For too long, many individuals dually eligible for both Medicare and Medicaid, and the providers who serve them, have been forced to cobble together services from disparate and complex health care delivery systems. Both providers and health plans have to navigate different programmatic rules, duplicative administrative hurdles and conflicting incentives between of the two programs, resulting in massive inefficiencies and gaps in care.
The unfortunate reality is that this misalignment between the two programs may result in lower quality, uncoordinated care for some individuals dually eligible for Medicare and Medicaid. Even for the 10 percent of this population enrolled in Medicare Advantage, the different administrative processes, payment streams and financial incentives have largely undermined efforts to coordinate care across programs in a meaningful way. This means beneficiaries experience confusion and dissatisfaction, as well as higher costs and compromised health status.
The Centers for Medicare and Medicaid Services (CMS) is responsible for one of the most important opportunities to make fundamental changes to the health care system by testing approaches for integrating care for the Medicare and Medicaid dually eligible population. Medicare and Medicaid can and must work in partnership to do better than the status quo for their shared members.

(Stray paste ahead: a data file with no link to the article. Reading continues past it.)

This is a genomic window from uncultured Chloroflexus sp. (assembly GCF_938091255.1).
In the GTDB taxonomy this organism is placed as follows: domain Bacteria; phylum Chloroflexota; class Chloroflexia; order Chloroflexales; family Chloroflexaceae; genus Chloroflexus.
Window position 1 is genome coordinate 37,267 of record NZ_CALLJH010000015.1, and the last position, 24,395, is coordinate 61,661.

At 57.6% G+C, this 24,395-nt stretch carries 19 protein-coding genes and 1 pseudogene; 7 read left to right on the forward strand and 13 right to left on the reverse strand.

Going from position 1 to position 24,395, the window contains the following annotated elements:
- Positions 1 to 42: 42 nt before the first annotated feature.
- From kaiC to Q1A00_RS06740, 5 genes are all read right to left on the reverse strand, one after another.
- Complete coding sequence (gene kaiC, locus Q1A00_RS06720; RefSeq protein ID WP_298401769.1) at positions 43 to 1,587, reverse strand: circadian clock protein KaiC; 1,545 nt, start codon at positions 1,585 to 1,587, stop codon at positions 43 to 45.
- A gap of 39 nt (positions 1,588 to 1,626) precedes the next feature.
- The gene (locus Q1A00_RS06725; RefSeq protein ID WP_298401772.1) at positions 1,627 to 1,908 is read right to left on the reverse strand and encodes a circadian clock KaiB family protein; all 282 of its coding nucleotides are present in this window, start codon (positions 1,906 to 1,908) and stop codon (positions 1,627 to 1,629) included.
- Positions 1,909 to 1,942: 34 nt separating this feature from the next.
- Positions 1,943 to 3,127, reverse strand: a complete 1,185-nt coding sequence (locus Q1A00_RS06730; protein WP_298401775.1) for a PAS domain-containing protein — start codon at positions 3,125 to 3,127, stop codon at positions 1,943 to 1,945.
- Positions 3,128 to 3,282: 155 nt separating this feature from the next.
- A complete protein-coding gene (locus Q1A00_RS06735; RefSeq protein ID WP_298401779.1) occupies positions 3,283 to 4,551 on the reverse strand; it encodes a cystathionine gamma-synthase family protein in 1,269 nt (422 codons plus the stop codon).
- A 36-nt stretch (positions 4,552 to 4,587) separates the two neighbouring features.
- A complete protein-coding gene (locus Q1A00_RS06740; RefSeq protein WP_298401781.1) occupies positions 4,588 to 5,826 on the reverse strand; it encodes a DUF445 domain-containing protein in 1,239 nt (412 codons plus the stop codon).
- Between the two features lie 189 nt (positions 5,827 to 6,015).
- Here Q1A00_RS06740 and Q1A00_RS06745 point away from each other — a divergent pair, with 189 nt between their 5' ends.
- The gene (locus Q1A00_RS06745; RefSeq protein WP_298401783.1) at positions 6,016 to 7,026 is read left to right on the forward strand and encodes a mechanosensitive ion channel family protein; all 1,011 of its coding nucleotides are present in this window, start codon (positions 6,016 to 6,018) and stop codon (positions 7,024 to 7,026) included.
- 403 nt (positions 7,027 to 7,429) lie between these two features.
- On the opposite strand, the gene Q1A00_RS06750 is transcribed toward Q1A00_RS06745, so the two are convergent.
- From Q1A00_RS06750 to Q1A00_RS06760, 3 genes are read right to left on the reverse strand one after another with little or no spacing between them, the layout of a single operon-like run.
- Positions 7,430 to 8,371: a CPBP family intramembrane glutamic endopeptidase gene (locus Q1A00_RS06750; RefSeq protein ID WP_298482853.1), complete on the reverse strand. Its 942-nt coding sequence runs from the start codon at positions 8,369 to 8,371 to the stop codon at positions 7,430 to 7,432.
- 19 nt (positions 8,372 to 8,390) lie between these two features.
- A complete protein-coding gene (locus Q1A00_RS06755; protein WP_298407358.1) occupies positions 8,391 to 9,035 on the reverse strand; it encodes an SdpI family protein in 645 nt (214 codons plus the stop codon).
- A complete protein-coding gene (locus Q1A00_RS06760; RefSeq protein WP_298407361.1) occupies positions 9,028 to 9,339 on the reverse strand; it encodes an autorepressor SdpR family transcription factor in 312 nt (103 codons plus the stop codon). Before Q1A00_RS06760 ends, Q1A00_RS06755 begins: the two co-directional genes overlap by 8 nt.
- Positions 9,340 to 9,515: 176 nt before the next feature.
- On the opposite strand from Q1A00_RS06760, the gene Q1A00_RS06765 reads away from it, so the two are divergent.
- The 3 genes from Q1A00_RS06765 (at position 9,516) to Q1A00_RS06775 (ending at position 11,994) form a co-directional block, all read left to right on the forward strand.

NAMD strongly supports the partnership with states forged through CMS’ Medicare-Medicaid Coordination Office. NAMD supports the Duals Office’s work to identify and incorporate the core strengths of the Medicare and Medicaid programs as states design, administer and evaluate new delivery system demonstration models to improve the health for this population. Working in concert with CMS, state Medicaid agencies have crafted their proposals to ensure not only continuity of services, but providers as well, and higher quality care that leads to desirable outcomes. States are committed to working with stakeholders and with CMS to align systems in ways that will benefit, and not harm, members.
States and federal partners have a lot of work to do to better align the Medicare and Medicaid programs, but the scale of the system improvements should not deter policymakers. As they have done with other system reforms before, Medicaid agencies will learn which approaches work best, and the delivery models will evolve to reflect these best practices. The outcomes of these demonstrations will serve to lead us to the fundamental reforms that these vulnerable individuals need and deserve.